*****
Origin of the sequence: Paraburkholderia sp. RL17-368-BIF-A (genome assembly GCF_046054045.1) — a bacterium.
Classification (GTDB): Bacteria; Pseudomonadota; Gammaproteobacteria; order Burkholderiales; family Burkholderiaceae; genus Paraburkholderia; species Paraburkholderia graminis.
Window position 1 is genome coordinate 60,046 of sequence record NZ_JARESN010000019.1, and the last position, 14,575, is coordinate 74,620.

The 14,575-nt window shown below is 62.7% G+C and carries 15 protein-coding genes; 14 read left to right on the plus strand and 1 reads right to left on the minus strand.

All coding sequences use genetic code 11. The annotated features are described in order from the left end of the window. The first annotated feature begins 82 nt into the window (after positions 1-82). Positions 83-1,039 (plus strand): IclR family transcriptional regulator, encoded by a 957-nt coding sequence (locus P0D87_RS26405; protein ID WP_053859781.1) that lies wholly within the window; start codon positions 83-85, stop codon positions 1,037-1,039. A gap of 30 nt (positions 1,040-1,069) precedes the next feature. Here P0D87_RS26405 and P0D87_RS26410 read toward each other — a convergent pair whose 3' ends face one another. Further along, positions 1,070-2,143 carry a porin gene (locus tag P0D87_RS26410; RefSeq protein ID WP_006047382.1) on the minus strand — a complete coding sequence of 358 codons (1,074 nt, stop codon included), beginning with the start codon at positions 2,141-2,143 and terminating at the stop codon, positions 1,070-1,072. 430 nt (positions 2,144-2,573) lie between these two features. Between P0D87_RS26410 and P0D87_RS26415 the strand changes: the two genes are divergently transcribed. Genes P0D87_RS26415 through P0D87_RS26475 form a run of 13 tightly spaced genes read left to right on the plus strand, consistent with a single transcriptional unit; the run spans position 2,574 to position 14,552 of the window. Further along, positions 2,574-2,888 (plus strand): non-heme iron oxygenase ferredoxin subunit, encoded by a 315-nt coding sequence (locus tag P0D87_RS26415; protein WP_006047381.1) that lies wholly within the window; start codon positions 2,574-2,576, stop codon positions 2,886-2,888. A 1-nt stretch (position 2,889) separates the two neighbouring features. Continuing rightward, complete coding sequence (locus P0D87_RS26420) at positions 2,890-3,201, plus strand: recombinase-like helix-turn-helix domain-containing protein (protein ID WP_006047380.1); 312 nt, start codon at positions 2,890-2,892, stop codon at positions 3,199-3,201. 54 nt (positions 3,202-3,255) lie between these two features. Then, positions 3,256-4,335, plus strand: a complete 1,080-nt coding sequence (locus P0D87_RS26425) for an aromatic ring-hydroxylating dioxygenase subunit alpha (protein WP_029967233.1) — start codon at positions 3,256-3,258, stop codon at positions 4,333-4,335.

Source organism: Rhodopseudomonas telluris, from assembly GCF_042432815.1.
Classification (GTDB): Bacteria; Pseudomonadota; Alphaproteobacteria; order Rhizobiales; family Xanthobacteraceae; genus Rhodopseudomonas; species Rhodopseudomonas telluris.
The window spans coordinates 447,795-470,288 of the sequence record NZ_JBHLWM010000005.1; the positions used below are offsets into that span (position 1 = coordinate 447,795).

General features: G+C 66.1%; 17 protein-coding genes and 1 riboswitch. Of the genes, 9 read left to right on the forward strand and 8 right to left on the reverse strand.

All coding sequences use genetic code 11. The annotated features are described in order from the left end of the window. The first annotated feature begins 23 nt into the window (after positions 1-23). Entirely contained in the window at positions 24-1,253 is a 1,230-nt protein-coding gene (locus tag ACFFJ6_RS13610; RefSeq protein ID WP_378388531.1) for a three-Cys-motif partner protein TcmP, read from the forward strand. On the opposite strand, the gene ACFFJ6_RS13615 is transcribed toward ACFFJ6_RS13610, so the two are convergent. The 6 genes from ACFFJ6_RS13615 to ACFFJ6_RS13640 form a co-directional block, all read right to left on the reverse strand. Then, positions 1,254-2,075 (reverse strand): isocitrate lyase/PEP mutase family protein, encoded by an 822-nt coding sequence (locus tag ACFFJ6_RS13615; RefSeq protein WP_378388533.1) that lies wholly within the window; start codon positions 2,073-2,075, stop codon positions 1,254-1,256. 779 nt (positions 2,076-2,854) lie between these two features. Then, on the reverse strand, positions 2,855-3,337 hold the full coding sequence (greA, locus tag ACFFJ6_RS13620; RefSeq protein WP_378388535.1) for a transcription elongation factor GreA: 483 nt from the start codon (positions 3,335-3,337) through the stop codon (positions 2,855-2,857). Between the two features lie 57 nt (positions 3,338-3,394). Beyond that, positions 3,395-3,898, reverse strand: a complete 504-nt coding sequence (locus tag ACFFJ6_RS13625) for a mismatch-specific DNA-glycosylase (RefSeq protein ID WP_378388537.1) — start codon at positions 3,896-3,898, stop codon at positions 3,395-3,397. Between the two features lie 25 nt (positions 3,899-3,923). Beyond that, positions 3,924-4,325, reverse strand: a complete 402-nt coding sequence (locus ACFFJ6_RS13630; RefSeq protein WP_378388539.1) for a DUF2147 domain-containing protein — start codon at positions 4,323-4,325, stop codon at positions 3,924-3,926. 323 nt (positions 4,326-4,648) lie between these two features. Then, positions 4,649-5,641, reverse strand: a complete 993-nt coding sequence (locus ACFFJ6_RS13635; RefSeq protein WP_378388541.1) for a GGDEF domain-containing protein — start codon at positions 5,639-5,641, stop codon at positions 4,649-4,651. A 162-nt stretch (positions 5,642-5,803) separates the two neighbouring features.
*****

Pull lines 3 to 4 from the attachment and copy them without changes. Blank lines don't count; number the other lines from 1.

Window position 1 is genome coordinate 60,046 of sequence record NZ_JARESN010000019.1, and the last position, 14,575, is coordinate 74,620.

The 14,575-nt window shown below is 62.7% G+C and carries 15 protein-coding genes; 14 read left to right on the plus strand and 1 reads right to left on the minus strand.